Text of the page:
Emily Kame Kngwarreye / Australia c.1910­–96 / Anmatyerre people / Utopia panel 1996 / Anmatyerre people / Synthetic polymer paint on canvas / 262.8 x 84.7cm / Commissioned 1996 with funds from the Andrew Thyne Reid Charitable Trust through, and with the assistance of, the Queensland Art Gallery Foundation / Collection: Queensland Art Gallery / © Emily Kame Kngwarreye, 1996. Licensed by Viscopy

Emily Kame Kngwarreye
Utopia panel 1996

On Display: QAG, Gallery 13

Commissioned by the Gallery in 1996 and completed in April 1996, ‘Utopia’ is a series of 18 separate panels produced by Emily Kame Kngwarreye during the final year of her life. The series is one of her last and truly great works.

Although she engaged in ceremonial body-painting and mark making all her life, it was not until the early 1980s, after taking part in a community batik-making project in the 1970s, that Kngwarreye started painting with Western materials.

This work is representative of her later vigorous works which she executed in a rapid confident motion. Horizontal black stripes sear the canvas and map the body-painting used in Awelye — women’s public song ceremonies.1

Despite the stylistic variations, all of Kngwarreye’s work is about one story — Alhalkere — her country, her people, her dreamings. The panels are among her boldest expressions — raw, gutsy and tough — and evoke the confidence and unique vision that characterise Kngwarreye’s short career as a contemporary Aboriginal artist.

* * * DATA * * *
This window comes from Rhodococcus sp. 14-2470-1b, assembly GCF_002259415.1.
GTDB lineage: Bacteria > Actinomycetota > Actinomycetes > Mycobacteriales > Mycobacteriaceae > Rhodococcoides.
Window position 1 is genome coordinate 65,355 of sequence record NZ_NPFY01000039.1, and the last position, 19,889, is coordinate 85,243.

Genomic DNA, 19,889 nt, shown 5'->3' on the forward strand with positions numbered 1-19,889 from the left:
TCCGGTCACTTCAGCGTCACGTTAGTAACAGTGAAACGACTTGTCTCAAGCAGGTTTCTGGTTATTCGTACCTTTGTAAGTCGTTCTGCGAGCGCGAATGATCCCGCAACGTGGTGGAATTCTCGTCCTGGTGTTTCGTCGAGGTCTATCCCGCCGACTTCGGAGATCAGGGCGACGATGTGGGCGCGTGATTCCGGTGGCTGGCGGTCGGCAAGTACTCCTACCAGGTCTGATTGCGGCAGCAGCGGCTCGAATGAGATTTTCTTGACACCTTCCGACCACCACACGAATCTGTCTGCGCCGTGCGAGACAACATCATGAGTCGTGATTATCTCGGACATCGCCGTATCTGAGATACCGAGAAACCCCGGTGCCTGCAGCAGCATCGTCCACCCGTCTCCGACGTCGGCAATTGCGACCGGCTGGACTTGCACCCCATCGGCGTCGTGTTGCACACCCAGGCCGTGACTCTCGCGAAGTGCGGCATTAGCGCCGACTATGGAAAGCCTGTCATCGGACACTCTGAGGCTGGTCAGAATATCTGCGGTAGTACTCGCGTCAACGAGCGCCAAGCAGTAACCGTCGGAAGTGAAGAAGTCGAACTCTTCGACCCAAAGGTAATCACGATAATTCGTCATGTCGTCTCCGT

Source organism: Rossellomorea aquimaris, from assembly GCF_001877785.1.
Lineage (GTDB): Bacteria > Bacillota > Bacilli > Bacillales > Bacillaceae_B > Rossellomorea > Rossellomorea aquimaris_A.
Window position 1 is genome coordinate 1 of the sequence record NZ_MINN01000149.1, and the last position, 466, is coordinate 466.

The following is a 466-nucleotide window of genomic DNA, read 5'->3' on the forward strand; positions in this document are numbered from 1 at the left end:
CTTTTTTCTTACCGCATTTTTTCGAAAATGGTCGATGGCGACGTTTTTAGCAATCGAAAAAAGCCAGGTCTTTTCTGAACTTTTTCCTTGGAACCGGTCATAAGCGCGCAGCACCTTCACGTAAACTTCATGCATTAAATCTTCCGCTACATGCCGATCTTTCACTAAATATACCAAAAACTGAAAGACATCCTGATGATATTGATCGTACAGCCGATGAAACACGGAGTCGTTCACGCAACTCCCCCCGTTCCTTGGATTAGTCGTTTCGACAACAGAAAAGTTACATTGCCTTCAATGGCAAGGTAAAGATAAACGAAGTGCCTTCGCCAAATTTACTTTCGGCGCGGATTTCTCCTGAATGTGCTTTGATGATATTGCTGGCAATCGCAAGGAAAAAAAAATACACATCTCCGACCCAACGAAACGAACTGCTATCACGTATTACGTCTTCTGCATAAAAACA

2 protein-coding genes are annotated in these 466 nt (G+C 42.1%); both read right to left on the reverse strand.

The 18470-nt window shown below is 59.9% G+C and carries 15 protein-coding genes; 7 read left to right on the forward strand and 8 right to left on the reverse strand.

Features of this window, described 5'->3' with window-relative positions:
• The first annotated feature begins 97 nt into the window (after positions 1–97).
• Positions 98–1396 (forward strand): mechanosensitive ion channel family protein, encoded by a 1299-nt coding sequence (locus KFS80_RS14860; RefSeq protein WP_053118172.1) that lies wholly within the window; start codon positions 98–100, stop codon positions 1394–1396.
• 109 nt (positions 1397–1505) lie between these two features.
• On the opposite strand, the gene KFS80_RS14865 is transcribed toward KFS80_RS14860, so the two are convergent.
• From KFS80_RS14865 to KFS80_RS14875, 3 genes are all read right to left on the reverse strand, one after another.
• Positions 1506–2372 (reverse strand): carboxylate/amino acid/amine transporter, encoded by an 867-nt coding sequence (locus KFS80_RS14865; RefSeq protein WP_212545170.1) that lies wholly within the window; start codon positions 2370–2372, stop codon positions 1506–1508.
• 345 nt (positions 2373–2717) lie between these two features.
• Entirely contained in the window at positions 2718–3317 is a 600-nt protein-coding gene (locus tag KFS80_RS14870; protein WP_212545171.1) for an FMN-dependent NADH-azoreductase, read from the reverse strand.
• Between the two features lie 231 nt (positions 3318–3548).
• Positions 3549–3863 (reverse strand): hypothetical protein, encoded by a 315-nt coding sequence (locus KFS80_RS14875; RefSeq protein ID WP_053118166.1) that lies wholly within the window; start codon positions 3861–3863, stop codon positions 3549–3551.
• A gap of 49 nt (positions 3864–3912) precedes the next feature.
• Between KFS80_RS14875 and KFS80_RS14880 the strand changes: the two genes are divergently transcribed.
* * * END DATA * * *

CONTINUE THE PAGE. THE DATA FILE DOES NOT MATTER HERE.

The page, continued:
Endnotes:

1 Myfany Turpin, ‘Song-poetry of Central Australia: Sustaining traditions’, Language Documentation and Description, vol. 10, 2012, pp. 15–36.

Kngwarreye was an eastern Anmatyerre speaker and leader of the women’s ceremony of the Utopia region, which is located on the north-west edge of the Simpson Desert in the Northern Territory. She lived off the land, according to the cultural and religious practices of her people, and did seasonal work on cattle stations in the area.

Her art gained recognition after a Sydney exhibition in 1988, and in 1989 she was awarded the Robert Holmes à Court Foundation scholarship. Following her first solo exhibition, the Australia Council awarded her the Australian Artists Creative Fellowship Award. Kngwarreye’s paintings have been exhibited in almost every major Aboriginal art exhibition since the late 1980s and are held in all major state collections.

Kngwarreye died in September 1996. In a painting career spanning less than a decade, she has become known nationally and internationally as one of the most important and influential painters in Australia.

Endnotes:

1 Myfany Turpin. ‘Song-poetry of Central Australia: Sustaining traditions’, Language Documentation and Description, 2011, vol. 10, pp. 15–36, SOAS, London.